Blue Dots in a Sea of Red: Voter Suppression in Tennessee

A Morgantown voter walks out after voting in the May 10, 2016, primary election. Photo: Jesse Wright/West Virginia Public Broadcasting

By some estimates, Tennessee is ranked last in the country for voter turnout.

Ahead of the 2016 election, a study from the Pew Charitable Trusts showed that in the eight previous years, the state had some of the lowest rates in the country, hitting an all-time low in 2014 with just 29 percent of registered voters actually casting a ballot.

Traditionally, more voters turn out in years when a presidential candidate is on the ballot, and that was true in Tennessee in 2016 – when statewide statics show nearly 62 percent of voters hit the polls.

But in another midterm election year, will the state continue to be ranked near last for turnout?

I’d venture to say yes – not because my state struggles with voter apathy more than any other, but because Tennessee struggles with multiple forms of legal and cultural voter suppression keeping Tennesseans from the polls.

Compared to other states in the south and Appalachia, registering to vote in Tennessee is relatively easy. When I moved to Knoxville in August of 2018, I registered in under five minutes from my cell phone. This was a significantly easier process than what I’d previously encountered living in New Orleans. There, registering required filling out a three-page form online, printing it, signing it and mailing it to the Orleans Parish Registrar of Voters.

On Election Day, while it can vary from county to county, polling locations are typically open from 6 a.m. – 8 p.m. and that’s after a 15-day early voting period during which voters can cast ballots at their county election commission office, a satellite office or vote by mail.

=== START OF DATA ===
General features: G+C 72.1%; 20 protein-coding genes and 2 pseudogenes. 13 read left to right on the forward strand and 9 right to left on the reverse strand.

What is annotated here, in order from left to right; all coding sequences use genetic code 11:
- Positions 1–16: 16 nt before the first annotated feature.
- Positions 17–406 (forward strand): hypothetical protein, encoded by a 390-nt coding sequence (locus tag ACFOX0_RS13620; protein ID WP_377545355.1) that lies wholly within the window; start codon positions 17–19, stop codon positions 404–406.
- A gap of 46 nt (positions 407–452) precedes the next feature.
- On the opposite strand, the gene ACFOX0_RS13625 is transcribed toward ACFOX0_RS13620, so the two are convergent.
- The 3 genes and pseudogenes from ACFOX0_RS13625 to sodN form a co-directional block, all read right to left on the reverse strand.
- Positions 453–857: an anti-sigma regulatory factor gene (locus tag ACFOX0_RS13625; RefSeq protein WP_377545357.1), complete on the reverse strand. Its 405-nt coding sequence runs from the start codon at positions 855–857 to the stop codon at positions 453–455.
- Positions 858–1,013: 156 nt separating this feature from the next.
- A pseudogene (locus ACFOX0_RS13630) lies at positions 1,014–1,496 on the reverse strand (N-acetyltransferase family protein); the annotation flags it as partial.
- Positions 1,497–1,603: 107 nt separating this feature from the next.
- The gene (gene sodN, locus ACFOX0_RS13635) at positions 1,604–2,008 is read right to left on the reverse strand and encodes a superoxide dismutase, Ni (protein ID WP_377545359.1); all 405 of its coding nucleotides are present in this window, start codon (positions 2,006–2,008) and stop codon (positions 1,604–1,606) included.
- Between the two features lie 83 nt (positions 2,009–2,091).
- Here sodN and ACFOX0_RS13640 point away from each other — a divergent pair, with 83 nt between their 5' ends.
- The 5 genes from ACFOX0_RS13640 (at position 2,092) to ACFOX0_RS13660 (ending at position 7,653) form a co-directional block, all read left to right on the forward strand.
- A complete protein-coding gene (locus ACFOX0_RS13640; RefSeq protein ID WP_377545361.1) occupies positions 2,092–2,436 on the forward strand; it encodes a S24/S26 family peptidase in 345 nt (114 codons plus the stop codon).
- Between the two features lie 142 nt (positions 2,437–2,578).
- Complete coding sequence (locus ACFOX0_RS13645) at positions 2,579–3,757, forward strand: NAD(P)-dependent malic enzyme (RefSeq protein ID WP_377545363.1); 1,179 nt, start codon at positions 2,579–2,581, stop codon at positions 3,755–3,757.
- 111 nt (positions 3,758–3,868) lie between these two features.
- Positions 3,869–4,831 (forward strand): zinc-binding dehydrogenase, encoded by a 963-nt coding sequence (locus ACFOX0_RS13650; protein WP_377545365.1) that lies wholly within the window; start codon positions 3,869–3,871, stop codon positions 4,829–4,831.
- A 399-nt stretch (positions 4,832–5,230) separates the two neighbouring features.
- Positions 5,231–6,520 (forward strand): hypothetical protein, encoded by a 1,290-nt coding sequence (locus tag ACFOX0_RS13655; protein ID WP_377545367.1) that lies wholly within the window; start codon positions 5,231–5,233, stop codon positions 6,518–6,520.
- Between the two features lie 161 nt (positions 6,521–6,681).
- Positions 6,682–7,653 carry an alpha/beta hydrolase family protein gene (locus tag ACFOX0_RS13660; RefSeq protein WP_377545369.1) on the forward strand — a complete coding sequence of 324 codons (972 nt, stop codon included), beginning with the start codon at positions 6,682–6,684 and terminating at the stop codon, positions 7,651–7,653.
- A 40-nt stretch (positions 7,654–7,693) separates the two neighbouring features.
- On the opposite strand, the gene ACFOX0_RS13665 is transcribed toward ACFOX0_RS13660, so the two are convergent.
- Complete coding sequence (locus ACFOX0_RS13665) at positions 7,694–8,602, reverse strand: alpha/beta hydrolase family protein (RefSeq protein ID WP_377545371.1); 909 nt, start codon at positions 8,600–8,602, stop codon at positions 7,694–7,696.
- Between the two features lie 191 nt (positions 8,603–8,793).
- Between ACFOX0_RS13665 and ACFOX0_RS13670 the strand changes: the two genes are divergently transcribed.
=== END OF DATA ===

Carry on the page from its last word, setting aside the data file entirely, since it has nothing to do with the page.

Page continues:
But in Shelby County earlier this year, it wasn’t so easy.

Shelby County, the largest in Tennessee, is the home of Memphis, Graceland and the largest population of African-Americans in the state. For the first five days of early voting in the county’s local election and statewide primary this year, one polling location opened in a predominantly white area. Later, three more early voting locations opened in predominantly white suburbs, leading Democrats to cry foul, arguing the suppression of black votes.

And while registering may be an easier process in Tennessee than in other states, voters here face strict voter ID laws. Tennessee voters must present a government issued photo ID, which can include a driver’s license, military ID, passport, or handgun carry permit. But without one, many voters find they may have easily registered, yet still remain unable to cast their ballot when they show up to vote.

Culturally, Tennessee also faces complicated voter suppression issues.

I grew up in a progressive family in North Alabama in the 1990s, in the midst of the Republican Party’s attempt to lay claim to every Southern state. To my family, politicians were rich crooks that didn’t care about our jobs at the plant. But we voted. Despite feeling like specks of blue in a sea of red, I was always taught to vote no matter the outcome, while simultaneously holding onto a belief that my vote wasn’t making a difference.

That same narrative of hopelessness continues to be perpetuated by the national media who cover “red states” and “blue states” as if the outcome of elections has already been decided.

In a New York Times op-ed, Charles Peters writes:

“It is not going to be easy for liberals to win back red states like West Virginia. Rush Limbaugh, Fox News and Donald Trump have been too successful in encouraging ugly feelings like the senseless hatred of Barack Obama.”

While the West Virginia Peters describes historically voted much more progressively than East Tennessee, Peters’ frustration is rooted in media representations of the Appalachian and southern poor. When the news, polls and media tell Democrats they live in a “red state,” and in turn tell Republicans they live in a “blue state,” people vote less.

To disrupt the partisan hold on southern and Appalachian states—and states in the northeast and Rust Belt, for that matter—we have to disrupt the “blue state” versus “red state” narrative. This implied helplessness is a learned form of cultural voter suppression that encourages progressives not to cast their ballots, stemming from a long history of treating the south as a monolith.

The south and Appalachia, both of which are used to define Tennessee, are only political monocultures if we continue to use language of predetermination to discuss regional politics.

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